But Ben surprised us. Gradually he let the leash go slack from time to time. He seemed to be understanding the boundaries of the yard. He even started getting along with the other dogs instead of trying to attack the bigger ones and eat the smaller ones. He lulled us into a sense of security so that one fine day we decided to try him off leash.
Now, we had been working with him for weeks getting him to know his name and come when called and all that. He had been coming along very nicely and even had "sit" and "stay" down.
So I had him sitting at my feet, and the Wife was ten feet down the sidewalk ready to call him. I removed the leash and she called. He took a few steps, then his ears perked up as he realized he couldn't feel the leash.
Then, like a rocket, he departed the yard, tongue lolling out the side of his mouth, big grin on his face, us calling him and calling him.
We looked all over on foot and by car for a good long time. Even when the rain started and night fell and lightning crashed all around. But it seemed that Ben had taken his freedom and escaped.
When we returned home and parked the car, what did we find hiding under a pine tree in the yard? A very wet, very happy puppy. I growled at him and he spent the night in his kennel, barking and drying out from his adventure.
I went on the road again, but the Wife kept working with him while I was driving. She even tried him off leash some more. At first he made like a cheetah and bolted. But what we learned was that he always ran to the same place by the same route. A park many blocks away was his destination, and some of the neighbors would call us when they saw him run by to let us know where he was heading.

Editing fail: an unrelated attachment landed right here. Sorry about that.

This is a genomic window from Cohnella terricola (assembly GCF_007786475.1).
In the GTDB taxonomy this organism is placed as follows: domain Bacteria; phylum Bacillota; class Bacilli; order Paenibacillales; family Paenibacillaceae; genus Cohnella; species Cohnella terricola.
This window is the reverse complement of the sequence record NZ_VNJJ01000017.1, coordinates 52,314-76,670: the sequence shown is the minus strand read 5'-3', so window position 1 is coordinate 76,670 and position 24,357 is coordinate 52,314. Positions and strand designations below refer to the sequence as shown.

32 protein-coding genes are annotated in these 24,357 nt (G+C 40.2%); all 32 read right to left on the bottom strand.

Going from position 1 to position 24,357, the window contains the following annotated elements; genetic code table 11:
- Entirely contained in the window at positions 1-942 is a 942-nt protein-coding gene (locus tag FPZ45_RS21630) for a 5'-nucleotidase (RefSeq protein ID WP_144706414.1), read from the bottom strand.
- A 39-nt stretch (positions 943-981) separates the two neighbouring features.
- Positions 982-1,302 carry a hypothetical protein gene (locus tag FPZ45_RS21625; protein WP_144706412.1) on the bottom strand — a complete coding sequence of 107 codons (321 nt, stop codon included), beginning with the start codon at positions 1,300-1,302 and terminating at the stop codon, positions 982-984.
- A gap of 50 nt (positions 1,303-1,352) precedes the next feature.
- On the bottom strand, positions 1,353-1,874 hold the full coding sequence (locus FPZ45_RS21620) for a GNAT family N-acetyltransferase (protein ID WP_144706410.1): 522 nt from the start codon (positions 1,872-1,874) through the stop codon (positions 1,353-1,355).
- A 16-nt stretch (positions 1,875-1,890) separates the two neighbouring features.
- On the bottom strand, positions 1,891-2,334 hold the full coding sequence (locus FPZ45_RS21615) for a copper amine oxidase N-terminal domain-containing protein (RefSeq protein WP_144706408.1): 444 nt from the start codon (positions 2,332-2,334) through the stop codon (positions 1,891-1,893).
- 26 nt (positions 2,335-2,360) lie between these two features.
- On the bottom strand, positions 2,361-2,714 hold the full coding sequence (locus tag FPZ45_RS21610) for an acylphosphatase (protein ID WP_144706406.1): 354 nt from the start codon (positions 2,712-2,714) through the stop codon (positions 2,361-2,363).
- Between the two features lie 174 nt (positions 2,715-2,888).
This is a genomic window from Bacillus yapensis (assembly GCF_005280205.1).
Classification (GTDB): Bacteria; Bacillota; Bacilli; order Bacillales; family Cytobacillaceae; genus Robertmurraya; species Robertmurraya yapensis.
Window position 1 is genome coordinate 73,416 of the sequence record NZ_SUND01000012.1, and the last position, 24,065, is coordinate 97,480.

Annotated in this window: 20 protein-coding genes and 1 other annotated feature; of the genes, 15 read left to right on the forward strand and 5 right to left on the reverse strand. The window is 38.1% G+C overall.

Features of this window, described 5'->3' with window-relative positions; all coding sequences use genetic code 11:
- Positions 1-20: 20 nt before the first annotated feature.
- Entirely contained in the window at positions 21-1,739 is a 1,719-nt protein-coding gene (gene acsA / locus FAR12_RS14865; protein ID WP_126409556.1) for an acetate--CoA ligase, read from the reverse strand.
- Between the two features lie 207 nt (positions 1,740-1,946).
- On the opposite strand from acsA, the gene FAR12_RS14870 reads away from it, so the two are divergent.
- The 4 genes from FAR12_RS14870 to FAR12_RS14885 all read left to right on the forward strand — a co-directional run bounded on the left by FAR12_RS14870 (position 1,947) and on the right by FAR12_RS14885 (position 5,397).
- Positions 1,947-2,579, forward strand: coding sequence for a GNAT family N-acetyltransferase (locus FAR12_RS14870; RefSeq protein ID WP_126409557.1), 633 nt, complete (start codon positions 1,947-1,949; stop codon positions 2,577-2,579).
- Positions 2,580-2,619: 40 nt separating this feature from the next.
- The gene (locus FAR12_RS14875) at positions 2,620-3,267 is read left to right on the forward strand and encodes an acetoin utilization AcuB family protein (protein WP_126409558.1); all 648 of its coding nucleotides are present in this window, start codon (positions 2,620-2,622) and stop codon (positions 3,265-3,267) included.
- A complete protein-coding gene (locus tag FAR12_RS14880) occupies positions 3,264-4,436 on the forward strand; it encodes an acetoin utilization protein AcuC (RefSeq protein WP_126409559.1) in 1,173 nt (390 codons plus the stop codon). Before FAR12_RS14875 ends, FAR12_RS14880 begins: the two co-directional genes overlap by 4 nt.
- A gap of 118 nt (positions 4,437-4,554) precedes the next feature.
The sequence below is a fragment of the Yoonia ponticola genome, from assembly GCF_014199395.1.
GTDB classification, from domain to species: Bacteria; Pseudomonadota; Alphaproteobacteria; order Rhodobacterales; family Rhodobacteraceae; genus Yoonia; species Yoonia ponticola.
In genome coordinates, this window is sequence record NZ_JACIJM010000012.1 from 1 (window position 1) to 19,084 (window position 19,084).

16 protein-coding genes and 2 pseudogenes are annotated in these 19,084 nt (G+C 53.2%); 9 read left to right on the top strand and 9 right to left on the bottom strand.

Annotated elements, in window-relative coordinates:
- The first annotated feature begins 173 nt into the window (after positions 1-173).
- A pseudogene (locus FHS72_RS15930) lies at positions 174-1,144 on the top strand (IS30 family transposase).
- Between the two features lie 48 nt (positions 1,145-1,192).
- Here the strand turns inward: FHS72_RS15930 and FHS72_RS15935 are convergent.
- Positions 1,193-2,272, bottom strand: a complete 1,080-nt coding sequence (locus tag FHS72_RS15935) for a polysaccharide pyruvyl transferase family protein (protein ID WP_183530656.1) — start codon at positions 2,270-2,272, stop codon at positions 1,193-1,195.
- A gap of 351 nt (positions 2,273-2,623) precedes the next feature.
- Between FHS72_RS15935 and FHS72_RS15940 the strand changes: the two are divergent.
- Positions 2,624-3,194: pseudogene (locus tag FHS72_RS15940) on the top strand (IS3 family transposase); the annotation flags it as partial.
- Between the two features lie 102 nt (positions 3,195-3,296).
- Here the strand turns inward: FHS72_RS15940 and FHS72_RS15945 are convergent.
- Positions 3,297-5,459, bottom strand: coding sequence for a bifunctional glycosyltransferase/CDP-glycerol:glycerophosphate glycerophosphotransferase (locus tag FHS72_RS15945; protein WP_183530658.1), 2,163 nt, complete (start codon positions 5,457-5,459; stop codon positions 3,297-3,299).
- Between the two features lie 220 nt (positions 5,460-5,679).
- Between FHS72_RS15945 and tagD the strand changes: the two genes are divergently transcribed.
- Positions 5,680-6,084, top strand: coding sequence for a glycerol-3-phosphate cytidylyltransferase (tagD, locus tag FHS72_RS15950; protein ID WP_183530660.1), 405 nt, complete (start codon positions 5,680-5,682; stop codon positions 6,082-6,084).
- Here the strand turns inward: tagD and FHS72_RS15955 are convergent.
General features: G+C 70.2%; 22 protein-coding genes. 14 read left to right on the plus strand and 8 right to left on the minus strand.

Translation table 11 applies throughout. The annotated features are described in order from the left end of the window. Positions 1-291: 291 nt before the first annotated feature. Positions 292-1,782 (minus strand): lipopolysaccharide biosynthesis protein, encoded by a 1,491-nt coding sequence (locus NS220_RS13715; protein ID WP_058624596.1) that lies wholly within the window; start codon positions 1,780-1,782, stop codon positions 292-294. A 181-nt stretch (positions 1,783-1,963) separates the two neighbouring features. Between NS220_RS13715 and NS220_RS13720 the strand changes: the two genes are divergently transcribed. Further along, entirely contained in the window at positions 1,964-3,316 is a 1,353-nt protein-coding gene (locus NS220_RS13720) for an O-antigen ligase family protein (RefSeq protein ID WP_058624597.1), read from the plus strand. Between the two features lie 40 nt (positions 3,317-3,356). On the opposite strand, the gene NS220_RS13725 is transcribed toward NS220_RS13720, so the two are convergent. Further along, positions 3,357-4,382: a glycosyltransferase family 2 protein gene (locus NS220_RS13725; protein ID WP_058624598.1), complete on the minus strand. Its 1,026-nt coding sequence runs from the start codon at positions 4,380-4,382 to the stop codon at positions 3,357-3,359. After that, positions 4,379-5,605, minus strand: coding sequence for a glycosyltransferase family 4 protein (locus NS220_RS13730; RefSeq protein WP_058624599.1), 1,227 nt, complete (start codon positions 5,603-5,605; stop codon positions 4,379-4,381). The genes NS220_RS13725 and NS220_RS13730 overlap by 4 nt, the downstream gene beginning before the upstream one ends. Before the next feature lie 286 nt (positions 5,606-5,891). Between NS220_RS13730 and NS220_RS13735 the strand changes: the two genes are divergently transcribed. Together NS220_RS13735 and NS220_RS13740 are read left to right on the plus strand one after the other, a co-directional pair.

Slowly, slowly, slowly, Ben bolted less and less and hung out with the other dogs in the yard more and more. I'm not sure when it happened, but at some point he decided to keep us and became a good off leash dog. As long as no squirrels or rabbits darted by.
As our days fostering dogs came to an end, and the Wife and I decided to get married and travel our road together, we had worked with Ben so much that we decided to keep him off the market. But whose dog would he be? I had Shoba, the Wife had Rascal. I asked Shoba if she wanted a dog, but she only wanted to be with me. Fortunately, Rascal was a good soul, and took Ben on as his own. So began his "joint custody". And when we got married and moved in together, Ben became "our" dog at last.
I'll be posting more about Ben in the next few days. In the end, he turned into a really, really good dog. I already miss him a ton. Holly, our remaining dog, has never been to the Island. But we are going to go next summer. This picture -
kind of sums things up. My Wife, my best friend Matt, and the Big Three all at the Island. I know those three canines are already there, waiting for the rest of us to join them one day. Someday when we three humans are gone, my kids can look at this picture and know that this is heaven for me. The loss of Ben has hit me hard. I feel like I've lost Rascal and especially Shoba all over again. I'm missing thier ears and tails and coats and the souls that those bodies contained. Such good, good dogs.
OK, my throat is getting all lumpy, so I'm going to bed now.